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Pop Music Review

Always Reliable Rush Unseals the Time Capsule

September 25, 2002|MARC WEINGARTEN | SPECIAL TO THE TIMES

Some might argue that change is the sine qua non of musical artistry, but Rush fans might contend that predictable output yields greater rewards.

For nearly 30 years, the Canadian trio has delivered reliable musical product to its fans, a silent minority that can still pack large arenas, as evidenced by Monday's near-sellout at Staples Center.

What's Rush's secret? Convincing heavy-metal fans that they can still rock out and feel virtuous about it.

The band's sound was always a pastiche--Led Zeppelin's tuneful wallop, Yes' odd time signatures and sci-fi narratives--but Rush has now claimed the territory all to itself. Rush fans cherish the band because it has not wavered from that original mandate.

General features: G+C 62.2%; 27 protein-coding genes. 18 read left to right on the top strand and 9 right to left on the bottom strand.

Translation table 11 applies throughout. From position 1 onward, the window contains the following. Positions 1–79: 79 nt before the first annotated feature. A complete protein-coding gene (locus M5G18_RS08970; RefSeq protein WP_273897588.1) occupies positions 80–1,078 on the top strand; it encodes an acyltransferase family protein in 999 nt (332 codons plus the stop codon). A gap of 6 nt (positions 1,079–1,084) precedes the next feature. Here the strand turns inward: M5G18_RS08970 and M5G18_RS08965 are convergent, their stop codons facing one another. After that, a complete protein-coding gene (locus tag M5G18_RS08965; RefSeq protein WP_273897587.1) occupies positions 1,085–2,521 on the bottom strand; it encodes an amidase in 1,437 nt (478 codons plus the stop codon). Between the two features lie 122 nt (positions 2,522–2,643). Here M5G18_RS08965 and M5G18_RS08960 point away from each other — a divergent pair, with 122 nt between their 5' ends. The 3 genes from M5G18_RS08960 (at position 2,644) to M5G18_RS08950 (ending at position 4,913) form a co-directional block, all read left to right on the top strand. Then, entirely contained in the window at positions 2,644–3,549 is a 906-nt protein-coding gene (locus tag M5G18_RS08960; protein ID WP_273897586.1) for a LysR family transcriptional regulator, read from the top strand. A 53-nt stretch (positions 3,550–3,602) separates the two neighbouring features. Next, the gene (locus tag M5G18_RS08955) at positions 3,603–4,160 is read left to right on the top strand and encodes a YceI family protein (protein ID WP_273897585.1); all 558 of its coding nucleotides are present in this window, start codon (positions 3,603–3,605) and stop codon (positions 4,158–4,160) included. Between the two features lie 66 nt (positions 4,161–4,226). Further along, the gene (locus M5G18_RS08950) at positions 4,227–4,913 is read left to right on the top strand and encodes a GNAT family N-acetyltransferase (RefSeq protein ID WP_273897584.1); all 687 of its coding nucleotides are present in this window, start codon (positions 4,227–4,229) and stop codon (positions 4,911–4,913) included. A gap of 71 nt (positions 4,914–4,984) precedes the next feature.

The performance at Staples was cryogenically sealed and expertly executed, a triumph of technical mastery like computer graphics or cinematic special effects. Guitarist Alex Lifeson pounded metal chordage and picked speedy solos, drummer Neil Peart (arguably the star of this band) reeled off tricky tom fills and depth-charge bass-drum patterns, and bassist Geddy Lee sang in his soprano yelp while roaming all over his fingerboard.

Old songs such as "Tom Sawyer" and "2112" got the biggest receptions, but the crowd endured new material as if doing penance for the hits. An outsider might have chafed at the redundancy and sheer silliness of it all, but Rush is a band that exists for initiates.

Innovation is for other people.

*

Rush plays Saturday at Verizon Wireless Amphitheater, 8808 Irvine Center Drive, Irvine, 7:30 p.m. $31.75 to $91.75. (949) 855-8096.

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